• Eric
    June 2, 2013 at 7:39 pm
    Interesting you should be saying that the CMC does this, because in case you don’t know, the CMC has a clear and very evident bias to overestimate storm intensity and blow-up virtually non-existant tropical cyclones, however, a recent upgrade to the model was supposed to correct these biases, and although it does seem to have helped, the model still struggles with storm intensity, which greatly affects storm track. Now, I do actually think it is interesting the CMC keeps up the intensity of this tropical disturbance very far inland, and I think this won’t weaken considerably given some of the conditions at hand, although if this storm goes into the Appalachians, (which I think is a bit too far west) the friction of the land will greatly weaken the winds aloft and will severely disrupt any surface circulation. However, knowing that this storm is monsoonal in its origin, this means that whatever storm develops will be quite large, and it is known that when dealing with tropical cyclones, larger disturbances, given the exact same conditions as a smaller storm, will weaken much more slowly and aren’t as adversely affected by an unfavorable surrounding environment, thus this storm will be large and will be slow to wind down (much Sandy & Irene which were large systems, although this storm will be nowhere near as strong). Also, when you consider that this storm will be weak to begin with, even if this goes over the relatively flat and swampy land of southern Florida, the friction of the land acting against the winds aloft will be weak, and considering that the environment in front of the storm will be very moist and a favorable poleward outflow channel will be establish with a trough to the north, this storm system actually may INTENSIFY over land despite not being over warm, tropical ocean water, somewhat reminiscent of Tropical Storm Allison, Tropical Storm Fay (2008), which scared many in southern Florida as it developed an eye-like feature while passing near Lake Okeechobee. This will be an interesting storm to track, but the key things to look for will be a large, and lopsided (asymmetrical) storm system due to some westerly wind shear and impinging dry air from the Gulf of Mexico, heavy rains, especially east of the storm, and potentially gusty winds at times, especially for areas closer to the coast. It actually is interesting to see the potential tracks of this storm system, because it reminds me a lot of the tracks of hurricanes Donna & Charley as they went over the eastern US, and what is also intriguing is both of those storms are in my analog years (1960, 1969, 1979, 2004, and 2010) for the upcoming hurricane season that I released all the way back in March, amazing to see these ideas actually beginning to verify, and as you mentioned, this very well could be a sign of things to come, although come August and September conditions will be much more favorable and supportive for tropical cyclone development.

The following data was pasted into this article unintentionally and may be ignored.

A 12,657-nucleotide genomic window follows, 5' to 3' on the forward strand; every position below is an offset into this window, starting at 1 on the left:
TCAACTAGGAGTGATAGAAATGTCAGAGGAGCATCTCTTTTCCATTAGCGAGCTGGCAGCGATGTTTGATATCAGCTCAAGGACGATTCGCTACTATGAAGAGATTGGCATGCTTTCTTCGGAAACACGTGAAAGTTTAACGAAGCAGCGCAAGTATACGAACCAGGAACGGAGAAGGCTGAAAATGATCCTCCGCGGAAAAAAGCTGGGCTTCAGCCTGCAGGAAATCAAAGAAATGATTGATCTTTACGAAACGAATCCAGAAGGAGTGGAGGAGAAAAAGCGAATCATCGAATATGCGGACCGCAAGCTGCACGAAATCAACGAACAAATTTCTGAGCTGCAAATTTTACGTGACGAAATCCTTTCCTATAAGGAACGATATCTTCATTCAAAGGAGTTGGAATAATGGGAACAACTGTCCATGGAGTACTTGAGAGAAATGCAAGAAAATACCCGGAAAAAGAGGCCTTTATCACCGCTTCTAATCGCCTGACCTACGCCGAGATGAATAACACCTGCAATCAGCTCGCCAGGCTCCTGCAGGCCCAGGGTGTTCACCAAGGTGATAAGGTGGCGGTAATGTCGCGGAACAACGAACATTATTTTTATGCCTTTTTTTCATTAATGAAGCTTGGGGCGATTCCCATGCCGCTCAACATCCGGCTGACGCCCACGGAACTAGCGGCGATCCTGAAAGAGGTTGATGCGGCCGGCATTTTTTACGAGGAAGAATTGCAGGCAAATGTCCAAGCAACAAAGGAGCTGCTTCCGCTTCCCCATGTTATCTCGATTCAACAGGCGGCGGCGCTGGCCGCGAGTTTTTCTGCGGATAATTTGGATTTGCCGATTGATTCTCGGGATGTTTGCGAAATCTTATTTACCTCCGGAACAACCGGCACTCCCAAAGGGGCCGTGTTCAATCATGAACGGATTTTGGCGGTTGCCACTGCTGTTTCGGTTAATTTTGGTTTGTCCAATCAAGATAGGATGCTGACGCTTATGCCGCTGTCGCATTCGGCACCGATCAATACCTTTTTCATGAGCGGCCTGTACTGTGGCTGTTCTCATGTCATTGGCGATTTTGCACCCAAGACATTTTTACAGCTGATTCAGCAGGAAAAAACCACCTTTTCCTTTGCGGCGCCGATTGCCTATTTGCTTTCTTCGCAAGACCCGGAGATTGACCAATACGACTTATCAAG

• Eric
    June 2, 2013 at 7:43 pm
    @ all bloggers
    Also, I highly recommend the bloggers here to see, in case they haven’t the hurricane season. I will say it is interesting they use some of the same factors I used to predict this hurricane season back in March, and 3 of their “analog” years 1960, 1979, and 2004, are also in my top 5 hurricane season analogs for this year!! It is cool to see others catching onto some of my ideas that I released several months ago.